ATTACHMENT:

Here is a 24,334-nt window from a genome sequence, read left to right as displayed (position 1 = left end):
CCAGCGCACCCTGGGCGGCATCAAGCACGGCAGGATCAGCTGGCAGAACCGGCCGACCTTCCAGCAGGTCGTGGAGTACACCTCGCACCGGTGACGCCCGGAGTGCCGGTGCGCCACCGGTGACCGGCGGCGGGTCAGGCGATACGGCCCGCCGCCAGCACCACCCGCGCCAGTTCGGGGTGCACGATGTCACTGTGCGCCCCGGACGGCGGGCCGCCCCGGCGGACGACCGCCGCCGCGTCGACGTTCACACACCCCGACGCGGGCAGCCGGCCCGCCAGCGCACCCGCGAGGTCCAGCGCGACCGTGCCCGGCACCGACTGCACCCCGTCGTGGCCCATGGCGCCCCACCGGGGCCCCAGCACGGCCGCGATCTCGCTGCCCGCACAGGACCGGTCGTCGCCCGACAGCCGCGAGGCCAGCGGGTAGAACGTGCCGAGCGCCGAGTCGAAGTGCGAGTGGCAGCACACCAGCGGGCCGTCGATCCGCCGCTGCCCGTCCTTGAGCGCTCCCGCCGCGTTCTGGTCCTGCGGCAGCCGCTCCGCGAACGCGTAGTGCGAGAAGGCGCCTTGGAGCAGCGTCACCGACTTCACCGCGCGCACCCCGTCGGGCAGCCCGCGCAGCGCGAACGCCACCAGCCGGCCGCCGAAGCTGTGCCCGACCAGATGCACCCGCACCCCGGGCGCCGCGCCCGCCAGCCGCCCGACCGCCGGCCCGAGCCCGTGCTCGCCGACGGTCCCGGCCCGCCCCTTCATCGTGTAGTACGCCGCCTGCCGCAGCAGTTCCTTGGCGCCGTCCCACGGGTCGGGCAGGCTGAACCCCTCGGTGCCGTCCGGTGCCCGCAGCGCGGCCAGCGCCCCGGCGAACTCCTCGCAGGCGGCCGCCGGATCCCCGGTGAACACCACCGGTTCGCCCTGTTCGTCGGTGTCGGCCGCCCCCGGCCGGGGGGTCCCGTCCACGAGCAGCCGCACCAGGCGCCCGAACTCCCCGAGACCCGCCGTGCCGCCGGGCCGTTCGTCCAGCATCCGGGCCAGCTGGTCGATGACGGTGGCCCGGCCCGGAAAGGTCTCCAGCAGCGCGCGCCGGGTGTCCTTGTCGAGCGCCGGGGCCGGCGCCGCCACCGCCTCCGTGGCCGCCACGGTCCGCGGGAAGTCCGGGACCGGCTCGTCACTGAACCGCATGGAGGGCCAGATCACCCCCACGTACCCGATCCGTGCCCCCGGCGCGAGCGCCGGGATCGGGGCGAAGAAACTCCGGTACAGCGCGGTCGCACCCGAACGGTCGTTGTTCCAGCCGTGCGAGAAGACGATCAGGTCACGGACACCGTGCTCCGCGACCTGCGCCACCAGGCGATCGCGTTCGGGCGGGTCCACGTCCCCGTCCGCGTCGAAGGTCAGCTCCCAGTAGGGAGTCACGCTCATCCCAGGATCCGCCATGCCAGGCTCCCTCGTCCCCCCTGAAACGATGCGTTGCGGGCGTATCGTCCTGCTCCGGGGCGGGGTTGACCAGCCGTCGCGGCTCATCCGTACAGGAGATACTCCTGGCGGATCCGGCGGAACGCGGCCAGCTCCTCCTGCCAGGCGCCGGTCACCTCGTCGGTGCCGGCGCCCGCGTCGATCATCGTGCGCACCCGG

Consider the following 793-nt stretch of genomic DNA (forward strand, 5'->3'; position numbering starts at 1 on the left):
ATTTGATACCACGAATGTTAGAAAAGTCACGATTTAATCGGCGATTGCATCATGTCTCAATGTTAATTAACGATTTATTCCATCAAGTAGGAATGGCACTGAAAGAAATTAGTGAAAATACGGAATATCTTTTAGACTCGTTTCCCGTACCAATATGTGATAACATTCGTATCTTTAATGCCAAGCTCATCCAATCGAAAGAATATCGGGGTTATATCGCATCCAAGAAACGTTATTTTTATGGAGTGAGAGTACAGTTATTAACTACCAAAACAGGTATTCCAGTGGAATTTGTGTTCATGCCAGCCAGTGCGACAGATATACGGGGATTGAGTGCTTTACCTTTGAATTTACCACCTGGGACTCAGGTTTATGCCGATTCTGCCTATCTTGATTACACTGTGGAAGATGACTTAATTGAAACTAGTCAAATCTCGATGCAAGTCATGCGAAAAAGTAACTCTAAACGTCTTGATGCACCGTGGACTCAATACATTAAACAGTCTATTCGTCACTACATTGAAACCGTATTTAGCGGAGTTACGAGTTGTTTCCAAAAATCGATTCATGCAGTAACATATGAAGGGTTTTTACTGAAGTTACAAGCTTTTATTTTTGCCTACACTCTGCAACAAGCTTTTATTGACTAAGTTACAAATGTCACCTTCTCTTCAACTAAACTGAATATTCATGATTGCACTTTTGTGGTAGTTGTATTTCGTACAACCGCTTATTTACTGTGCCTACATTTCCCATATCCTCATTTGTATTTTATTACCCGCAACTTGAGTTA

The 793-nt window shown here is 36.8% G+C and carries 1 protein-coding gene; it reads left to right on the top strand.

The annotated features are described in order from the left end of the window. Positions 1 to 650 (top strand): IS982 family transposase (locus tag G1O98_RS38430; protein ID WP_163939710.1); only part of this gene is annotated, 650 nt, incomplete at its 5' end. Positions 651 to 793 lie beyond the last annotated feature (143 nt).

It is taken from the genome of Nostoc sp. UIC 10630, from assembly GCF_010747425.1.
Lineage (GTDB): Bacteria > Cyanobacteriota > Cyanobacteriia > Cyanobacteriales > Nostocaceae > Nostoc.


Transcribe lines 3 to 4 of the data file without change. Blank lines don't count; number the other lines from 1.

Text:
Consider the following 793-nt stretch of genomic DNA (forward strand, 5'->3'; position numbering starts at 1 on the left):
ATTTGATACCACGAATGTTAGAAAAGTCACGATTTAATCGGCGATTGCATCATGTCTCAATGTTAATTAACGATTTATTCCATCAAGTAGGAATGGCACTGAAAGAAATTAGTGAAAATACGGAATATCTTTTAGACTCGTTTCCCGTACCAATATGTGATAACATTCGTATCTTTAATGCCAAGCTCATCCAATCGAAAGAATATCGGGGTTATATCGCATCCAAGAAACGTTATTTTTATGGAGTGAGAGTACAGTTATTAACTACCAAAACAGGTATTCCAGTGGAATTTGTGTTCATGCCAGCCAGTGCGACAGATATACGGGGATTGAGTGCTTTACCTTTGAATTTACCACCTGGGACTCAGGTTTATGCCGATTCTGCCTATCTTGATTACACTGTGGAAGATGACTTAATTGAAACTAGTCAAATCTCGATGCAAGTCATGCGAAAAAGTAACTCTAAACGTCTTGATGCACCGTGGACTCAATACATTAAACAGTCTATTCGTCACTACATTGAAACCGTATTTAGCGGAGTTACGAGTTGTTTCCAAAAATCGATTCATGCAGTAACATATGAAGGGTTTTTACTGAAGTTACAAGCTTTTATTTTTGCCTACACTCTGCAACAAGCTTTTATTGACTAAGTTACAAATGTCACCTTCTCTTCAACTAAACTGAATATTCATGATTGCACTTTTGTGGTAGTTGTATTTCGTACAACCGCTTATTTACTGTGCCTACATTTCCCATATCCTCATTTGTATTTTATTACCCGCAACTTGAGTTA